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NLP technique - Anchoring

When someone in an intense state, at the peak of this mood gets a specific (external) stimulus then the stimulus and state are neurologically linked.

An anchor is a stimulus (trigger) that creates a certain state (response).

The technique anchoring refers to the process of associating an external trigger with an internal response (state), so that the state can be reaccessed.

The four steps of anchoring

  1. Have a person recall a past vivid experience.
  2. Apply a specific stimulus to the peak.
  3. Change the person’s state (by using a break state).
  4. Set off the anchor to test.

The Keys of anchoring

  1. Intensity of the experience.
  2. Timing of the anchor (see table below).
  3. Unique stimulus.
  4. Repetition.
Anchoring Technique

The basics of Anchoring

  1. Ensure you first have rapport.
  2. Set the framework. Explain what you are going to do and what the other person can expect.
  3. Set a visual, auditory or kinesthetic anchor or combine them. Ensure you have a unique spot on the body for a kinesthetic anchor. Ensure that this is a safe, acceptable spot and does not trigger other emotions.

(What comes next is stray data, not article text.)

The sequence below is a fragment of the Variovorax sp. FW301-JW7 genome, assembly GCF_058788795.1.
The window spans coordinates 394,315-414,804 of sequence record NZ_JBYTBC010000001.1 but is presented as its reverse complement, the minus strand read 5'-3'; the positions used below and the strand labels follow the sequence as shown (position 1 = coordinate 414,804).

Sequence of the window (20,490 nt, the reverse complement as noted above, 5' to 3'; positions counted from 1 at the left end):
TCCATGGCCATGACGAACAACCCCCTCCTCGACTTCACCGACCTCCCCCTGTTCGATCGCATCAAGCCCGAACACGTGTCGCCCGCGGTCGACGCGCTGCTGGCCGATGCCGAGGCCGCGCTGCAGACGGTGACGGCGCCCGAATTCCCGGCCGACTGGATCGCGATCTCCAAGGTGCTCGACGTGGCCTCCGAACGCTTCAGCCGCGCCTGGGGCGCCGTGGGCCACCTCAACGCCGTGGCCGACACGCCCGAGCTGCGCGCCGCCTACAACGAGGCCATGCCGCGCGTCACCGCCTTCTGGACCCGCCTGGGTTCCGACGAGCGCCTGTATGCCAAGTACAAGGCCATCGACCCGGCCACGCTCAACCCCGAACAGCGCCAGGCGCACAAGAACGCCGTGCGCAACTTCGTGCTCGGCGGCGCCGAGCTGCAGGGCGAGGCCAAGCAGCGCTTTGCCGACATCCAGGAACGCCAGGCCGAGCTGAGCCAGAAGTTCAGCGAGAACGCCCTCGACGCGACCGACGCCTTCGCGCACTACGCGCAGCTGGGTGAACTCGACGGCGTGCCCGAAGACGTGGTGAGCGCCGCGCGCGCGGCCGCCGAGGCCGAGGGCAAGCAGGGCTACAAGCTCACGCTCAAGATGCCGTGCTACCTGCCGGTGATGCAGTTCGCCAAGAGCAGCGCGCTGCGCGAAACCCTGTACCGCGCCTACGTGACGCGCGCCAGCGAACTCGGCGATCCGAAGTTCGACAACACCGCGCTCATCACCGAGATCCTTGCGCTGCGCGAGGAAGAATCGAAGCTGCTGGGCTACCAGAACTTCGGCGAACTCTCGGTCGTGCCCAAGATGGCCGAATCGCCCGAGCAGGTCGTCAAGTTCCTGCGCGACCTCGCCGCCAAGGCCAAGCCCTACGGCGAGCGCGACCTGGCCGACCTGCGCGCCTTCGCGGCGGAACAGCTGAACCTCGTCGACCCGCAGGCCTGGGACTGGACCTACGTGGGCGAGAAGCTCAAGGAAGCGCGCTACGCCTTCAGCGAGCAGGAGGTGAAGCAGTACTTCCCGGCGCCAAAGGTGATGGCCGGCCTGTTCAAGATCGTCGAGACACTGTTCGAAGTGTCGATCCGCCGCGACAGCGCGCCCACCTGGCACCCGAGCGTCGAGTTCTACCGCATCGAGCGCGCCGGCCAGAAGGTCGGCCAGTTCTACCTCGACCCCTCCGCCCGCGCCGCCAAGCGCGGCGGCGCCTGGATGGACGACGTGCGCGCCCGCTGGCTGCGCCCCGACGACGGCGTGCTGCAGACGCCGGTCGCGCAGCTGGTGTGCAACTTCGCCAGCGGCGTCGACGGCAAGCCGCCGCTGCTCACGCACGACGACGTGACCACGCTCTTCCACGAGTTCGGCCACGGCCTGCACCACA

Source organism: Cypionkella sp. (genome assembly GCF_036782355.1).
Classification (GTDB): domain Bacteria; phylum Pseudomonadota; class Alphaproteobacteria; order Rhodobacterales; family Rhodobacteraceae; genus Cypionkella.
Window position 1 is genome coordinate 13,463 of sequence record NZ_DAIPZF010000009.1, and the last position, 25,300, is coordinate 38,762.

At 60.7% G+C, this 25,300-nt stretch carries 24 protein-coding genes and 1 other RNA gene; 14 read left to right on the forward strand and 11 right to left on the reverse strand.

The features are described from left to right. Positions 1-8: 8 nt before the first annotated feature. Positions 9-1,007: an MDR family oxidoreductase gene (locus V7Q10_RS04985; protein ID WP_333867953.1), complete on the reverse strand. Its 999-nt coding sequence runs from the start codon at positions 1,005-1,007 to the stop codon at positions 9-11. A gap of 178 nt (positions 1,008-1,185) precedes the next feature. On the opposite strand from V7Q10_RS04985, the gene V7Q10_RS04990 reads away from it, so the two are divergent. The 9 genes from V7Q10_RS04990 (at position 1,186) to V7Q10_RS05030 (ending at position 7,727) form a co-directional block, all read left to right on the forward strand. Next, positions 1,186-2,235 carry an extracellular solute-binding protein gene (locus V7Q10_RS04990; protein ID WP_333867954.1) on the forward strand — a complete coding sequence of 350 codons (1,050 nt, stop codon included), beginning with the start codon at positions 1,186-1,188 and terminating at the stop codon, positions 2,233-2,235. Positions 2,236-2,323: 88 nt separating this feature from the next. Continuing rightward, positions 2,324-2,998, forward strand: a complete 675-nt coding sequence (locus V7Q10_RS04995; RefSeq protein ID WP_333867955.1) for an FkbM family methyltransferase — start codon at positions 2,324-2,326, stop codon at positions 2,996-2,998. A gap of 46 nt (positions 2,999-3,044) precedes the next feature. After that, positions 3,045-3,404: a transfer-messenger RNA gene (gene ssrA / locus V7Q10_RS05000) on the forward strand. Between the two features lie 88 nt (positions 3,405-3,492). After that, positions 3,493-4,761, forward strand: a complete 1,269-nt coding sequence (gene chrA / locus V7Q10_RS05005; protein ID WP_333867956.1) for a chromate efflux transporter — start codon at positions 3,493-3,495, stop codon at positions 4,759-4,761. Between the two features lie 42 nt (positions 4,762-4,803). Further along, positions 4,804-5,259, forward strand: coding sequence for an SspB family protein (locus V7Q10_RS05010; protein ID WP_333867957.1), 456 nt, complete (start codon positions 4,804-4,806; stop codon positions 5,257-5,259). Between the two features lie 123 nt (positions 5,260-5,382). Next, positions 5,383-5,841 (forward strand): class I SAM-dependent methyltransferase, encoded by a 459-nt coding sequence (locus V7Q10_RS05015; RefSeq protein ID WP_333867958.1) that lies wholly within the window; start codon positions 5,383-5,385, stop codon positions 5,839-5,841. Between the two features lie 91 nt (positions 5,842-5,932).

4. Place yourself in the desired mood.
  5. Calibrate the physiology during the different phases of the anchor technique.
  6. Handle the appropriate language. Let somebody remember a real experience by asking
    • “Can you remember a time that you felt completely X?"”
    • “Can you remember a specific moment?"”
    • “Step in that moment, associated (look through your own eyes)"”
    • “See what you saw, hear what you heard, notice what you noticed and feel what you now feel."

Preferred states to anchor

  1. Naturally occurring moods are the most intense.
  2. Real associated specific memories of the past are less intense.
  3. General generalised memories are less intense.
  4. Constructed moods are less intense and are the least preferred.

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